Inspection tips for your full-body harness

With falls being the leading cause of death in construction sites and in work sites where people are required to operate at elevations, employers should make sure that they adopt appropriate safety measures to minimise incidents. Besides keeping other safety measures, such as guardrails or safety nets, in place, employers should make sure that their workers are equipped with full-body harnesses that form an integral part of fall protection system. The successful use of fall protection systems are largely dependent on workers’ ability to appropriately inspect and use the equipment and hence, employers should make sure that they provide the necessary training to their workers.

A safety harness should be inspected before use as every harness comes with its own wearable life that may vary depending on the number of times it is used and the conditions that it has been subjected to. A harness may show noticeable signs of damage and it is a good idea to replace it with a new harness to eliminate mishap possibilities. As a matter of fact, harnesses need to be inspected frequently by a competent person who can detect corrosions and suggest suitable actions.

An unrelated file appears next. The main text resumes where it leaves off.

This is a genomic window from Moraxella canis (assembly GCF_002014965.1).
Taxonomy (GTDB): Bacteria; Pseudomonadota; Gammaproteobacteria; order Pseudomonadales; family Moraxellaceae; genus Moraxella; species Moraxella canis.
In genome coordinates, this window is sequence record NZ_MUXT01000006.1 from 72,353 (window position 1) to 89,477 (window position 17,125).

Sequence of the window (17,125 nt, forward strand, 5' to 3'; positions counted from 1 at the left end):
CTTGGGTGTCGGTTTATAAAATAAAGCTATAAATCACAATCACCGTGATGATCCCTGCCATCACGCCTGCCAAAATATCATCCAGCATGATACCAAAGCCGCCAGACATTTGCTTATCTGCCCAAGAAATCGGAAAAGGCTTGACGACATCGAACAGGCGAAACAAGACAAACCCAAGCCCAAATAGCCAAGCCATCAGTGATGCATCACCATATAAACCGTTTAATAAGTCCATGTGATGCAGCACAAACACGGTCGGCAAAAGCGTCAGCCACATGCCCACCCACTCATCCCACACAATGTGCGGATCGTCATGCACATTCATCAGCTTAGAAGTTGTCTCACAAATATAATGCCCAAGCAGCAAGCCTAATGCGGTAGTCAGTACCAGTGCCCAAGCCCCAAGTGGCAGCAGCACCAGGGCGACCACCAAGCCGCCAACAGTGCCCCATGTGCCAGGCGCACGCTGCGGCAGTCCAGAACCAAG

If you are responsible for inspecting full-body harnesses, you may consider the following tips to determine if a harness can be used further:

  • The grommets are subjected to heavy wear because of recurrent buckling or unbuckling. Loose or broken grommets are warning signs that may call for a replacement decision.
  • Inspect for cracked, distorted or broken D-rings besides inspecting the D-ring back pads. The D-ring, if it is good health, is expected to spool easily.
  • Check if the outer and the center bars of the friction and mating buckles appear to be straight. Inspect for distortion at the attachment points of the center bar.
  • Create an inverted U with the webbing. Check if you are able to spot cuts, broken fibers, burns, chemical damage, or pulled stitches. Check on both the sides, throughout the length of the webbing. Closely inspect the paint and solvents in the webbing and rope. Some varieties of paints contain solvents and drying agents that may induce chemical damage or restrict the movement of fibers.
  • Closely inspect the attaching buckles. Check for cut fibers, distortions or any abnormal wear.

Harnesses come in different styles and hence, you should always read the instructions to understand how they can be used in the right way.

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